By Mark Saldana

Rating: 3 (Out of 4 Stars)

Godzilla 2014, is a hybrid of sorts.  The filmmakers behind this modern, Americanized remake have attempted to make a monster movie that combines the dramatic and emotional gravity of the 1954 original, Gojira, and the fun and action of the beloved daikaiju’s (giant monster) later films where he battles other giant creatures. This combination works for the most part, thanks to the competent direction of Gareth Edwards and the satisfactory writing of Max Borenstein of Dave Callaham.  Thankfully, the brains behind this update have toned down the cheese factor somewhat, and have learned from the mistakes made in the 1998 remake of Godzilla.  Still, in their attempt to create a straight-faced Godzilla movie, they may have taken their work a tad too seriously.

As with all of the Godzilla movies that preceded this one, this version targets nuclear energy as the cause of his creation and the creation of other giant, destructive monsters.  In 1999, a catastrophe at a nuclear facility not only destroys an entire community, but also brings back to life immense creatures who have remained dormant for some time. Fifteen years later, the aftermath of the disaster has left behind bad memories and regrets for scientist Joe Brody (Bryan Cranston), who has become obsessed with a possible cover-up of the truth behind the tragic event by his former employers.  After Joe gets arrested for trespassing in the quarantined site of the meltdown, his son Ford (Aaron Taylor-Johnson) travels to Japan to help. Father and son soon discover the facts behind the 1999 incident and soon witness some new incredible developments as monsters threaten the Japanese city.

The intention of some filmmakers to present potentially cartoonish material with a more serious tone can have various results. For example, about twelve years ago director Ang Lee made a more psychological and artsy version of the not so jolly green monster in Hulk.  Ang Lee and his writers forgot that films based on Marvel comic characters need to include a certain amount of fun and excitement. Though Hulk has its moments, it also features some odd and bizarre choices made in the vein of artistic integrity.

Gareth Edwards and his writers don’t quite forget to have fun with their creatures, but they sure do take their time in setting up the monster throw down. Granted, the introductory nuclear disaster does make for  a nail-biting and moving sequence, but the aftermath and buildup to the scenes with our lead monster and his foes get a bit long-winded and tedious. I understand that Borenstein, Callaham, and Edwards wanted to build the tension for the more explosive scenes, but too much time gets wasted in the process. I actually felt teased in moments as monsters would appear and we the audience would get a taste of the fighting, but then the movie would cut away to the actions of the human characters. It’s not that these characters are dull and uninteresting, but the reason people want to see this movie is to see Godzilla in battle.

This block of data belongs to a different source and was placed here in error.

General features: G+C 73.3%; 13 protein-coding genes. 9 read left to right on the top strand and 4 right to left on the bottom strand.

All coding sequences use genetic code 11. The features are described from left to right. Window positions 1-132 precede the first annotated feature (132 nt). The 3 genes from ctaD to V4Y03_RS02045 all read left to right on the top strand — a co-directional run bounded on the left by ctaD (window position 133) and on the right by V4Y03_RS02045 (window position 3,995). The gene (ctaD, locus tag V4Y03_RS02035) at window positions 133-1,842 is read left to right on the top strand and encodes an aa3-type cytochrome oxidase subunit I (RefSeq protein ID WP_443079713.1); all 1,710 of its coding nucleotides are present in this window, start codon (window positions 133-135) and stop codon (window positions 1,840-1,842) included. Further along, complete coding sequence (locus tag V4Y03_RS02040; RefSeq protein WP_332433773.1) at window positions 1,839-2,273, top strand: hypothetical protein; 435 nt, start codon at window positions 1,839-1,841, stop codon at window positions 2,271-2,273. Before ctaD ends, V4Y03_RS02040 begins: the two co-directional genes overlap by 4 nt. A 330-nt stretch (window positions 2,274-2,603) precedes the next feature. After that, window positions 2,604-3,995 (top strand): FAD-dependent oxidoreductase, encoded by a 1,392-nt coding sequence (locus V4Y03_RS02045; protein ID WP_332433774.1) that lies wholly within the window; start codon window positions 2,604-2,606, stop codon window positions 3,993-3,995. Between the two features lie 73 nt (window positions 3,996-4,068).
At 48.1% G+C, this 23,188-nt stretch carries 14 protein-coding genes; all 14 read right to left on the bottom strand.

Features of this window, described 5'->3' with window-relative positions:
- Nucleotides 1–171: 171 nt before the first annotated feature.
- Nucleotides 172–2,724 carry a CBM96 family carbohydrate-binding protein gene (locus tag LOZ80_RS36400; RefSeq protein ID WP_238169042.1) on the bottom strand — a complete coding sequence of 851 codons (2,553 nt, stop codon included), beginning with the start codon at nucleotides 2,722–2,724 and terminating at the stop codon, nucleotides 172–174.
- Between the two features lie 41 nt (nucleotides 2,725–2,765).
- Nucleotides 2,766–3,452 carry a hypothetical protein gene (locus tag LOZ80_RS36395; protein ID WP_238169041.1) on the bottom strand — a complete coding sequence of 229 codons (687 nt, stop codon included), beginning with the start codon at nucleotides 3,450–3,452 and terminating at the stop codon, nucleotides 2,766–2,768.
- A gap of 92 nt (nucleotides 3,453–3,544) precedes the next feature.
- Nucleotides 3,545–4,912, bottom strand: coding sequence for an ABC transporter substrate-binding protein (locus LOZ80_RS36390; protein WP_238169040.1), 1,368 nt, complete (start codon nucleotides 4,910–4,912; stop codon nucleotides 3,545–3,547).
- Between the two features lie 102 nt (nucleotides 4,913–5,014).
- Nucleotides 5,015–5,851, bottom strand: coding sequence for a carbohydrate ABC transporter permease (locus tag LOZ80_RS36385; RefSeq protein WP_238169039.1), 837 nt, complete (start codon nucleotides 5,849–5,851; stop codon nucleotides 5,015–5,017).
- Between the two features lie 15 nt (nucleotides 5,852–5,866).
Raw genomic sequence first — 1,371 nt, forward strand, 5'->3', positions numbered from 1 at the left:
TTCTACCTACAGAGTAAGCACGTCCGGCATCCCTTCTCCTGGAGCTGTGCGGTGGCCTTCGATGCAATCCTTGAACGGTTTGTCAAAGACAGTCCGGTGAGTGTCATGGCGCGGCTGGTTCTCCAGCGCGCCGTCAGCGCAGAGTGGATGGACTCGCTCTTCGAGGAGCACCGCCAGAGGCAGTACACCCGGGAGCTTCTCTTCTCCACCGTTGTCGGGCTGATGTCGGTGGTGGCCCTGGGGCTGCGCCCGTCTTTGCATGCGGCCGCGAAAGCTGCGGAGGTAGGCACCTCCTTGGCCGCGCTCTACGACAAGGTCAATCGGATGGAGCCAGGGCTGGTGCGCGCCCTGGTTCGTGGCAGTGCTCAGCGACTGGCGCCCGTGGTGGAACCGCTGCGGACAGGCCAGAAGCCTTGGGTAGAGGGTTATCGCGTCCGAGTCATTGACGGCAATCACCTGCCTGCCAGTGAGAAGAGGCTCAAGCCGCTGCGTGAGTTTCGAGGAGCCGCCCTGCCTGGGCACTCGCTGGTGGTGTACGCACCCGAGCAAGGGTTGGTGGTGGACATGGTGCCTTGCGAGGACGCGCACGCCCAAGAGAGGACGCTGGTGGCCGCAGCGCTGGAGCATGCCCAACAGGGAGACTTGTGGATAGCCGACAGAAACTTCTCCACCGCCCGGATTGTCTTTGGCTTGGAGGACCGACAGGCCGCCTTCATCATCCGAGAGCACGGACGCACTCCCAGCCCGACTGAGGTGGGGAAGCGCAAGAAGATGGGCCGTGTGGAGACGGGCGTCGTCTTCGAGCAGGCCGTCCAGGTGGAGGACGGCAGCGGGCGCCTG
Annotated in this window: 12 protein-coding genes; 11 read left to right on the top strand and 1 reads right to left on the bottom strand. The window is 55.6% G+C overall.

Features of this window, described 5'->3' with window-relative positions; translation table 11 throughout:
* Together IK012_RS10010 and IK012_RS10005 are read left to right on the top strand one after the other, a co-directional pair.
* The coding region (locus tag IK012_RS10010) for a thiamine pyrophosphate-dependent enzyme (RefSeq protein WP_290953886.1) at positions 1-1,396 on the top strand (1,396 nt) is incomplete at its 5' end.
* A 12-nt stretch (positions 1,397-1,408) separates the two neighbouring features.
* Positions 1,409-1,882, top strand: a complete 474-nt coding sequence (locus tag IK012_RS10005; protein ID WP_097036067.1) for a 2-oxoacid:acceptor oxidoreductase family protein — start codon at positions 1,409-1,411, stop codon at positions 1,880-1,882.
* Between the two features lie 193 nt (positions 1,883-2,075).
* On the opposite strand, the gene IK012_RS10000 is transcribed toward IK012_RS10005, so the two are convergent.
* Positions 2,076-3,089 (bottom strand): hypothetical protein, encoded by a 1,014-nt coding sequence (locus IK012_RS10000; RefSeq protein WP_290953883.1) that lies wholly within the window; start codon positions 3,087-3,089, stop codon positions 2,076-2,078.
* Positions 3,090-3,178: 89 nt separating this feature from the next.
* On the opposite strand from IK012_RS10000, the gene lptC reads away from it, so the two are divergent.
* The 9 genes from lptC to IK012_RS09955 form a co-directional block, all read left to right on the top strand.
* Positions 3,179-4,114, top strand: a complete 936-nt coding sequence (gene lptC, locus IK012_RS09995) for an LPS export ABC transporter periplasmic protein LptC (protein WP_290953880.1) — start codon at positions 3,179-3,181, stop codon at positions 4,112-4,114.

When he finally gets to flex his reptilian muscles and duke it out with other daikaiju, it looks glorious and amazing. The crew assembled for the CGI, practical effects, and sound truly out did themselves.  The editing by Bob Ducsay is impressive and the cinematography by Seamus McGarvey looks gorgeous. This summer blockbuster does deliver the eye candy (of the technical variety) and does it in a tremendous way. I wish I could say that I’m impressed with the 3D effects of the film, but these, as has been the case with so many recent 3D movies, greatly disappointed.  If filmmakers can’t offer 3D effects that work, why even bother? If I had paid the extra money to watch the film in 3D, I would have felt cheated.

I know that the majority of the people attending this film are mainly going to see giant monsters in action and the destruction they leave behind, but I do know that the human cast of talented actors will draw the more reluctant moviegoers.  For those solely going to see Bryan Cranston, Elizabeth Olsen and Aaron Taylor-Johnson act their hearts out, these people may feel slightly cheated.  In all honesty, it should go without saying that no matter who performs in the role of the humans, they will play second fiddle to the spectacle of giant monsters.  Don’t get me wrong.  I’m not trying to say it does not matter at all who performs in these roles, but they’re probably not the main reason that people fill up the seats.  Cranston, Olsen and Taylor-Johnson all perform superbly; however, Cranston and Olsen’s screen time is limited and Taylor-Johnson doesn’t get to show a whole lot of his range.

It’s possible that I wasted some time acknowledging the talent of actors in a monster flick, but I do like to give credit where it is deserved. Had Edwards and his writers had not wasted so much time in building up to their monster melee, I’d have given this film a slightly more favorable review. Make no mistake, Godzilla does have its merits and does eventually deliver monsters in intense battles, it just seems to take half an epoch to get there.




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